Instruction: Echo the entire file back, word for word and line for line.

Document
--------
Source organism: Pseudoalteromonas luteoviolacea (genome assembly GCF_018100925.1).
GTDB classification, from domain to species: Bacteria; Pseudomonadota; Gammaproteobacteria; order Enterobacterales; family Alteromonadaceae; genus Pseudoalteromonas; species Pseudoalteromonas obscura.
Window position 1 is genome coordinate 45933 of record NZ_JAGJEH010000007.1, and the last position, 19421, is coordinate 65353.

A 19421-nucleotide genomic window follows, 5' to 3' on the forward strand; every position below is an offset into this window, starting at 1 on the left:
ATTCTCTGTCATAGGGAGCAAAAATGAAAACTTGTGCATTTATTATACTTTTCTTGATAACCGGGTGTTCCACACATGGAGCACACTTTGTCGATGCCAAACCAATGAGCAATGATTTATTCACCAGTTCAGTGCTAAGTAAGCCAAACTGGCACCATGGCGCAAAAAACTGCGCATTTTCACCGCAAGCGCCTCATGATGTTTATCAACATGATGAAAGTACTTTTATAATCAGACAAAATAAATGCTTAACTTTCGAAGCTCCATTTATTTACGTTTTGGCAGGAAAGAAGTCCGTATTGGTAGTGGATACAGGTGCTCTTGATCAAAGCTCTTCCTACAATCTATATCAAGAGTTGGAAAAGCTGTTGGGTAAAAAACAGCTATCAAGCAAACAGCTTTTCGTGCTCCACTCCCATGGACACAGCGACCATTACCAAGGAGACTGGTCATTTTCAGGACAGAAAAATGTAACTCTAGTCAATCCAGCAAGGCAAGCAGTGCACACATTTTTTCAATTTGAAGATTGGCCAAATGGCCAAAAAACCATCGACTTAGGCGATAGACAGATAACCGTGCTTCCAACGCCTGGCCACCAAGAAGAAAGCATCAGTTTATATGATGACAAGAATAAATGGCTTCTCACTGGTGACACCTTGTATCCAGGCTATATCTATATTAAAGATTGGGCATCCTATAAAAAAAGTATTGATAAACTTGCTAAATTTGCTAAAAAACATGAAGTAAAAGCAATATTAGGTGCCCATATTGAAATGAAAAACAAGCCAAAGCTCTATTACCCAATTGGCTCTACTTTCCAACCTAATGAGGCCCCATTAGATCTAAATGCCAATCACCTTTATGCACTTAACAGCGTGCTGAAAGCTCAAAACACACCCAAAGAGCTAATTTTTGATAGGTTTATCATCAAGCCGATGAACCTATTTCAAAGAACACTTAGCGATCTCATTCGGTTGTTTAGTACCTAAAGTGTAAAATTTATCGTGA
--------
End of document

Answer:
Source organism: Pseudoalteromonas luteoviolacea (genome assembly GCF_018100925.1).
GTDB classification, from domain to species: Bacteria; Pseudomonadota; Gammaproteobacteria; order Enterobacterales; family Alteromonadaceae; genus Pseudoalteromonas; species Pseudoalteromonas obscura.
Window position 1 is genome coordinate 45933 of record NZ_JAGJEH010000007.1, and the last position, 19421, is coordinate 65353.

A 19421-nucleotide genomic window follows, 5' to 3' on the forward strand; every position below is an offset into this window, starting at 1 on the left:
ATTCTCTGTCATAGGGAGCAAAAATGAAAACTTGTGCATTTATTATACTTTTCTTGATAACCGGGTGTTCCACACATGGAGCACACTTTGTCGATGCCAAACCAATGAGCAATGATTTATTCACCAGTTCAGTGCTAAGTAAGCCAAACTGGCACCATGGCGCAAAAAACTGCGCATTTTCACCGCAAGCGCCTCATGATGTTTATCAACATGATGAAAGTACTTTTATAATCAGACAAAATAAATGCTTAACTTTCGAAGCTCCATTTATTTACGTTTTGGCAGGAAAGAAGTCCGTATTGGTAGTGGATACAGGTGCTCTTGATCAAAGCTCTTCCTACAATCTATATCAAGAGTTGGAAAAGCTGTTGGGTAAAAAACAGCTATCAAGCAAACAGCTTTTCGTGCTCCACTCCCATGGACACAGCGACCATTACCAAGGAGACTGGTCATTTTCAGGACAGAAAAATGTAACTCTAGTCAATCCAGCAAGGCAAGCAGTGCACACATTTTTTCAATTTGAAGATTGGCCAAATGGCCAAAAAACCATCGACTTAGGCGATAGACAGATAACCGTGCTTCCAACGCCTGGCCACCAAGAAGAAAGCATCAGTTTATATGATGACAAGAATAAATGGCTTCTCACTGGTGACACCTTGTATCCAGGCTATATCTATATTAAAGATTGGGCATCCTATAAAAAAAGTATTGATAAACTTGCTAAATTTGCTAAAAAACATGAAGTAAAAGCAATATTAGGTGCCCATATTGAAATGAAAAACAAGCCAAAGCTCTATTACCCAATTGGCTCTACTTTCCAACCTAATGAGGCCCCATTAGATCTAAATGCCAATCACCTTTATGCACTTAACAGCGTGCTGAAAGCTCAAAACACACCCAAAGAGCTAATTTTTGATAGGTTTATCATCAAGCCGATGAACCTATTTCAAAGAACACTTAGCGATCTCATTCGGTTGTTTAGTACCTAAAGTGTAAAATTTATCGTGA